Due to its ability to view into the infrared it requires complex designs, the JWST is extremely complicated. It’s easy to tell at a glance what the Hubble does, simply because it looks like a telescope—a metallic tube with a wide aperture at one end to admit light and a main mirror inside to gather up inflowing photons. It acts as a shield by blocking any light which could flood the image. Webb is quite a different kind of telescopic animal. Observing in the infrared, it needs protection not from light but heat, which would ruin its vision as surely as light would Hubble’s. JWST doesn’t have any housing. A sun shield protects the JWST from ultraviolet radiation as well as the heat generated by the hardware. The mirror of the satellite flies free in space.
The mirror, by itself is an amazing piece of engineering. Hubble’s mirror, which measures 2.4 m (7.9 ft) across, is a single, circular piece of highly milled and polished glass that, like the telescope itself, looks exactly like what it is. Webb’s is much more complex—a far larger 6.5 m (21.3 ft) across, and assembled from 18 separate hexagonal segments. The segments are made of beryllium—a metal that functions like glass but can be more highly shaped and polished—and covered in a thin layer of gold for reflectivity. NASA is I am fond of being pointed outThe gold is able to cover the whole 25 square. 25 sq. m (or 269 sq. The mirror measures 269 square meters. It is polished to a smooth finish that even if the mirror were extended to the dimensions of the United States would have only a meter-high imperfections. Each of the mirror segments can move in seven different directions—up, down, left, right, in, out and a diagonal tilt—to focus and refine the infrared energy being captured across the entire mirror surface.
“We have such a large primary mirror because what we want to do is look deep into the universe, so you need a bigger photon bucket,” says NASA associate administrator Thomas Zurbuchen.
That bucket has to stay cold—one reason the telescope is not in Earth orbit, where it would have to contend with the constant day-night-hot-cold cycle satellites experience as they circle the globe. But the sun still shines at the Lagrange points, and that’s where the Webb’s sunshield comes in. The shield, which is roughly diamond-shaped and has a size of a tennis court in it, is made up of five layers of Kapton. This foil-like film, as thin as your hair, can be as thick as 5 mm. On the outer layer, the side exposed directly to the sun, the temperature will be about 110º C (230º F, 383 Kelvin). On the inner layer, closest to the mirror, it will be -237º C (-394º F, 36 Kelvin).
“[The sunshield] is going to be irradiated by 200,000 watts of solar radiation and it should allow only about .02 watts through,” said Mike Menzel, the Webb team’s systems engineer, at the NASA press conference. “So if we’re suntan lotion, that would have an SPF of 10 million.” And both the mirror and the sunshield—plus the power-providing solar panel, the onboard computer, the maneuvering system and more—have to fold up small enough to fit into the Ariane 5’s payload bay, which measures less than 5 m (16 ft) across. The engineers designed the telescope so it is indeed neatly stowable, but the unstowing—and unfolding—is another job entirely.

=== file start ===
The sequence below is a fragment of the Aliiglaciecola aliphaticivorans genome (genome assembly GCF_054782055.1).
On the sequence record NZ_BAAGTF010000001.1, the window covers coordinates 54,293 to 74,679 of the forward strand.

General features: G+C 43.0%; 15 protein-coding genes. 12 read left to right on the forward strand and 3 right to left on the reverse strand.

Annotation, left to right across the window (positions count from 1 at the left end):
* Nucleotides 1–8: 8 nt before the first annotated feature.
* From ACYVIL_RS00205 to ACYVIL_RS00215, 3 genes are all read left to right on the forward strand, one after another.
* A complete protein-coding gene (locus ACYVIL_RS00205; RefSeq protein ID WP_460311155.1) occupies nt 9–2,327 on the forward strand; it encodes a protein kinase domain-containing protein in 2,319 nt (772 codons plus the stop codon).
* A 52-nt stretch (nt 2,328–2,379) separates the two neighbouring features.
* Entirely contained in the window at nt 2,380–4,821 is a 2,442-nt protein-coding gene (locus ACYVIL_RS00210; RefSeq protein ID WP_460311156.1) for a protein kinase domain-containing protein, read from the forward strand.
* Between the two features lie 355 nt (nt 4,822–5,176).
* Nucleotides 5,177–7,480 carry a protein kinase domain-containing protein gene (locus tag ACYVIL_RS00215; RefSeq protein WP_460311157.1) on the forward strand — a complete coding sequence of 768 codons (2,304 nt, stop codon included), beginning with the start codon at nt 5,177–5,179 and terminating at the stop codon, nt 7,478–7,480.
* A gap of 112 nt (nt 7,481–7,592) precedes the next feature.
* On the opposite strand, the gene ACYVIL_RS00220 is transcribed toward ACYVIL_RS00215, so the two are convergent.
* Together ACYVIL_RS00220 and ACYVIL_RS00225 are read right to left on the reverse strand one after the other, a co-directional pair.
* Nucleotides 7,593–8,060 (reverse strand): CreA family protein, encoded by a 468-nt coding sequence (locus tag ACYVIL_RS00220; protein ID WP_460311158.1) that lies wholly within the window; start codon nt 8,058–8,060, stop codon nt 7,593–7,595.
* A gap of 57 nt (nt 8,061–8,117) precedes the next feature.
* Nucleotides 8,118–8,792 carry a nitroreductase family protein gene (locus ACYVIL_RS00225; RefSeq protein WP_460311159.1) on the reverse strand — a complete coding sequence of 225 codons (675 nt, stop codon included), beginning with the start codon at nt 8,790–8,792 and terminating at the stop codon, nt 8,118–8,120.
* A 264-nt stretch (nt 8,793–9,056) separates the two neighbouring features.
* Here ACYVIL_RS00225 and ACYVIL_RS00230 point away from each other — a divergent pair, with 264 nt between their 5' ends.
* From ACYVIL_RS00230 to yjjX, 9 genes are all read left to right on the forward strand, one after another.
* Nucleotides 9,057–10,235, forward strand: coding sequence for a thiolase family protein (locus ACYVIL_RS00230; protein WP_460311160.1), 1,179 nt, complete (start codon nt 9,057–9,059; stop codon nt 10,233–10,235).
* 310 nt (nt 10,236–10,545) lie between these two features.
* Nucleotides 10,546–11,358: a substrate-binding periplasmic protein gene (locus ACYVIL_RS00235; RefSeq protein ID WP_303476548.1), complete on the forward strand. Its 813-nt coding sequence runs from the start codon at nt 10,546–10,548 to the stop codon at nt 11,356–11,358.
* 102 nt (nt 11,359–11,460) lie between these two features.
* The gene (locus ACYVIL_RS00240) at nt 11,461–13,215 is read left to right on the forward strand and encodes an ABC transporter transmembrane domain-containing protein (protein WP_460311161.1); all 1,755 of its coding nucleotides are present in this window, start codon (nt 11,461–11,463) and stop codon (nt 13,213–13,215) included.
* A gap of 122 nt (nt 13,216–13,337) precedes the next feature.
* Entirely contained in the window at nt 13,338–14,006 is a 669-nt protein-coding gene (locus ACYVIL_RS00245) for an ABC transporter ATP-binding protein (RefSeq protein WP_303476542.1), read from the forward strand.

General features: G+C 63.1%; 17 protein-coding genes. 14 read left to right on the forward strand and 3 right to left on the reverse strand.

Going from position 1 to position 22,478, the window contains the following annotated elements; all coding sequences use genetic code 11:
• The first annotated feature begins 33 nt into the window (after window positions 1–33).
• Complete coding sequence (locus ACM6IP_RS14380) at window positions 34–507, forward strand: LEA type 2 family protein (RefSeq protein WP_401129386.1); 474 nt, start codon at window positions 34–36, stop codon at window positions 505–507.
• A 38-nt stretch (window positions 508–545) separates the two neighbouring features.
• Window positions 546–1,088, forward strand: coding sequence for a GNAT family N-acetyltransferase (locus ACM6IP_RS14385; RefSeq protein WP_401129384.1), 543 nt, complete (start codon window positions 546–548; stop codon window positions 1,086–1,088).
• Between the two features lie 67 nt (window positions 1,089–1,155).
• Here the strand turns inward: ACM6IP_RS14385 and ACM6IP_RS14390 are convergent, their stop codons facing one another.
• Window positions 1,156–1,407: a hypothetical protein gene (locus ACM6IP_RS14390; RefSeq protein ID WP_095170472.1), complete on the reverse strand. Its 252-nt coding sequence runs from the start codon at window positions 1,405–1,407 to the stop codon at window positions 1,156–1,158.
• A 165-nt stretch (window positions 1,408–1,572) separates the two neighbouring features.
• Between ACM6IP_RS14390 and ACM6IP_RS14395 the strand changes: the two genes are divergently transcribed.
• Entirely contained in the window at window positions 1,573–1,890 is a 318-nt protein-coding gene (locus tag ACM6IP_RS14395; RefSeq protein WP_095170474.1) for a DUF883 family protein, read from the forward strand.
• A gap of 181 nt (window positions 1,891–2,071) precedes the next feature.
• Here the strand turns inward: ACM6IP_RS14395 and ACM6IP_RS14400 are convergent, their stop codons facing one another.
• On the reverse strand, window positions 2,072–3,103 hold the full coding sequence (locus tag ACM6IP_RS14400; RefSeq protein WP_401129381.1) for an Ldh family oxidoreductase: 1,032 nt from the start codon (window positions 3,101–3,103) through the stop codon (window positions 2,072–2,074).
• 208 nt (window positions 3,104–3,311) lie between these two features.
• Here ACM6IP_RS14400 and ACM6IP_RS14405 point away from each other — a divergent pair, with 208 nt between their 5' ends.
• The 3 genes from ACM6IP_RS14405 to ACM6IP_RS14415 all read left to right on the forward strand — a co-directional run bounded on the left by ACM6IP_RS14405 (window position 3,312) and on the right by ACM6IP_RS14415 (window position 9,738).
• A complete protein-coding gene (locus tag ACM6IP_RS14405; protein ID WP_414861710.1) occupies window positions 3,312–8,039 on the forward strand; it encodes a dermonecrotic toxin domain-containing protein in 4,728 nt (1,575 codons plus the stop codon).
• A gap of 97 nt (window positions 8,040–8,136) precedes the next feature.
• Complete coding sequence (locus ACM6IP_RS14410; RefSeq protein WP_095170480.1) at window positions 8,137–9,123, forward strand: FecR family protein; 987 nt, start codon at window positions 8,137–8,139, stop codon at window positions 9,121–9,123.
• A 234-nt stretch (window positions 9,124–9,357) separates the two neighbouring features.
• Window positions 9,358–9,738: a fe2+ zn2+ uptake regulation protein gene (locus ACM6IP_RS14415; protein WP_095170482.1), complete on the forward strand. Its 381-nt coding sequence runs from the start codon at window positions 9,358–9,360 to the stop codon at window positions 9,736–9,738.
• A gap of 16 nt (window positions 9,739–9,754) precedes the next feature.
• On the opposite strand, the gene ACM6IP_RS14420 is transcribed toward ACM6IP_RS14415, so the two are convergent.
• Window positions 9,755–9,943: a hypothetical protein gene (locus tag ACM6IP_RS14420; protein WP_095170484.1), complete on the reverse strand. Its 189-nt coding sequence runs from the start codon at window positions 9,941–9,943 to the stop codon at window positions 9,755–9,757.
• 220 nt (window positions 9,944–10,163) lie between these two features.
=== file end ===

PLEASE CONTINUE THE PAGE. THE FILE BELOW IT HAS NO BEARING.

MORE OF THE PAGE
Friedman’s role as the commissioning scientist means he is responsible for opening up and configuring the telescope over the course of the mission’s first six months. The rest of Friedman’s team must work exceptionally carefully and well. By the engineers’ calculations, the telescope’s unfurling process has a staggering 344 so-called “single point failures”—each involving a hinge, actuator, pulley or other system or procedure that, if it goes awry, could all by itself spell the end of the mission. Flying with a single failure can be dangerous. One failure can lead to an exponentially greater number; 344 are hair-raising.
“There is some redundancy built into the system of release mechanisms,” said Friedman during a recent walkabout with TIME in the mission control building. “They have multiple wires in and only one has to work right. But one way or another, all of the releases do have to fire.”
“Many of these things are actuators that do have back-up systems,” says Zurbuchen. “But make no mistake, I could easily imagine things that we have no fallback on.”
It is possible to assume that any of the single points fails.There is much that the James Webb Space Telescope can do, and more it could discover during the decade-long work ahead. It will be able to see as far back as possible in the past, which will allow it to reveal a wide range of phenomena and astronomical objects. For starters, it might be able to glimpse, or at least get close to, the universe’s literal let-there-be-light moment—peering back to the point when stars first began to form among the dust and gas clouds that made up all there was to the cosmos just after the Big Bang. It was at this moment that the newborn universe became illuminated. The stars had enough mass to start to ignite their fusion engines.